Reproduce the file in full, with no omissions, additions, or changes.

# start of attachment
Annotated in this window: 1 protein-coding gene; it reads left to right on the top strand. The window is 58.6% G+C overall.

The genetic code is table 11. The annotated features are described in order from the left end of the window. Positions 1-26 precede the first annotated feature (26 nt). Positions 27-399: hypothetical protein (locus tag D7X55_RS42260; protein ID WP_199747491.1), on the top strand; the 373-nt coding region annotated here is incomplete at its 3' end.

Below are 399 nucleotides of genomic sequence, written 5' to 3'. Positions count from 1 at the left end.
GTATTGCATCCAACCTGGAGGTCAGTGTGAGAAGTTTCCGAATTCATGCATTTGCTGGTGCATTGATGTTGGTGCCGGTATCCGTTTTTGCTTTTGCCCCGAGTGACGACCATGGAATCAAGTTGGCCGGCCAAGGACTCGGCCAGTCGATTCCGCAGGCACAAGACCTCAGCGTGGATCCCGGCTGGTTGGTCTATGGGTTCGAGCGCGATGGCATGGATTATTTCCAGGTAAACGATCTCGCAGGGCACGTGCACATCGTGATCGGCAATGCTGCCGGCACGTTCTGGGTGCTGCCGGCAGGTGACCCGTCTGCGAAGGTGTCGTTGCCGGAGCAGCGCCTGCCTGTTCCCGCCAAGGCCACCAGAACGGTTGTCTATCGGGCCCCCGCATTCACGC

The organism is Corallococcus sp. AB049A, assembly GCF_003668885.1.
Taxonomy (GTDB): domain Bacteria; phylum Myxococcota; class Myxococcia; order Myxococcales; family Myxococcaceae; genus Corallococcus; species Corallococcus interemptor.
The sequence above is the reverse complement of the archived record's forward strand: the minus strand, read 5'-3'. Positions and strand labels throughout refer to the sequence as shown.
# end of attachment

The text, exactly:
Annotated in this window: 1 protein-coding gene; it reads left to right on the top strand. The window is 58.6% G+C overall.

The genetic code is table 11. The annotated features are described in order from the left end of the window. Positions 1-26 precede the first annotated feature (26 nt). Positions 27-399: hypothetical protein (locus tag D7X55_RS42260; protein ID WP_199747491.1), on the top strand; the 373-nt coding region annotated here is incomplete at its 3' end.

Below are 399 nucleotides of genomic sequence, written 5' to 3'. Positions count from 1 at the left end.
GTATTGCATCCAACCTGGAGGTCAGTGTGAGAAGTTTCCGAATTCATGCATTTGCTGGTGCATTGATGTTGGTGCCGGTATCCGTTTTTGCTTTTGCCCCGAGTGACGACCATGGAATCAAGTTGGCCGGCCAAGGACTCGGCCAGTCGATTCCGCAGGCACAAGACCTCAGCGTGGATCCCGGCTGGTTGGTCTATGGGTTCGAGCGCGATGGCATGGATTATTTCCAGGTAAACGATCTCGCAGGGCACGTGCACATCGTGATCGGCAATGCTGCCGGCACGTTCTGGGTGCTGCCGGCAGGTGACCCGTCTGCGAAGGTGTCGTTGCCGGAGCAGCGCCTGCCTGTTCCCGCCAAGGCCACCAGAACGGTTGTCTATCGGGCCCCCGCATTCACGC

The organism is Corallococcus sp. AB049A, assembly GCF_003668885.1.
Taxonomy (GTDB): domain Bacteria; phylum Myxococcota; class Myxococcia; order Myxococcales; family Myxococcaceae; genus Corallococcus; species Corallococcus interemptor.
The sequence above is the reverse complement of the archived record's forward strand: the minus strand, read 5'-3'. Positions and strand labels throughout refer to the sequence as shown.